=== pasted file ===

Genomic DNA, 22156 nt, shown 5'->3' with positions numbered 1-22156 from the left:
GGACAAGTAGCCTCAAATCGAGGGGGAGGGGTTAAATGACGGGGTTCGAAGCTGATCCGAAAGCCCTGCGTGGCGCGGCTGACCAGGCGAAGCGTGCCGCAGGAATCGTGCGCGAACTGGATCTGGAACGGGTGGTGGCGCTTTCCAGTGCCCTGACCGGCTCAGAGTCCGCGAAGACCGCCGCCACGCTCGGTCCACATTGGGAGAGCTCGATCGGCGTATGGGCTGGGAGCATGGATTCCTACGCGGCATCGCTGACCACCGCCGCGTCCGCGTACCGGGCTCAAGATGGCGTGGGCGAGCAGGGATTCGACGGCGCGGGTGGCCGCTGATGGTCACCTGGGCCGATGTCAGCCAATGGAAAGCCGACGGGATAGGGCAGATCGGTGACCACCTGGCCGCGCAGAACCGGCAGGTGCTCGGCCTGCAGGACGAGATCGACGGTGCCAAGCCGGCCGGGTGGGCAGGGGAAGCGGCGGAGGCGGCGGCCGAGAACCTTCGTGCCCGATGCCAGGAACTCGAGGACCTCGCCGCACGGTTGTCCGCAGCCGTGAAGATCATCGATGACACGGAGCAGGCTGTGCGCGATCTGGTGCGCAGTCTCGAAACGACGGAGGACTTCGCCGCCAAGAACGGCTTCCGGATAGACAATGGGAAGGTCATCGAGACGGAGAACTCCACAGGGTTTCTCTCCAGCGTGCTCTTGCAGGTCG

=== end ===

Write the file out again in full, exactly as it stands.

Genomic DNA, 22156 nt, shown 5'->3' with positions numbered 1-22156 from the left:
GGACAAGTAGCCTCAAATCGAGGGGGAGGGGTTAAATGACGGGGTTCGAAGCTGATCCGAAAGCCCTGCGTGGCGCGGCTGACCAGGCGAAGCGTGCCGCAGGAATCGTGCGCGAACTGGATCTGGAACGGGTGGTGGCGCTTTCCAGTGCCCTGACCGGCTCAGAGTCCGCGAAGACCGCCGCCACGCTCGGTCCACATTGGGAGAGCTCGATCGGCGTATGGGCTGGGAGCATGGATTCCTACGCGGCATCGCTGACCACCGCCGCGTCCGCGTACCGGGCTCAAGATGGCGTGGGCGAGCAGGGATTCGACGGCGCGGGTGGCCGCTGATGGTCACCTGGGCCGATGTCAGCCAATGGAAAGCCGACGGGATAGGGCAGATCGGTGACCACCTGGCCGCGCAGAACCGGCAGGTGCTCGGCCTGCAGGACGAGATCGACGGTGCCAAGCCGGCCGGGTGGGCAGGGGAAGCGGCGGAGGCGGCGGCCGAGAACCTTCGTGCCCGATGCCAGGAACTCGAGGACCTCGCCGCACGGTTGTCCGCAGCCGTGAAGATCATCGATGACACGGAGCAGGCTGTGCGCGATCTGGTGCGCAGTCTCGAAACGACGGAGGACTTCGCCGCCAAGAACGGCTTCCGGATAGACAATGGGAAGGTCATCGAGACGGAGAACTCCACAGGGTTTCTCTCCAGCGTGCTCTTGCAGGTCG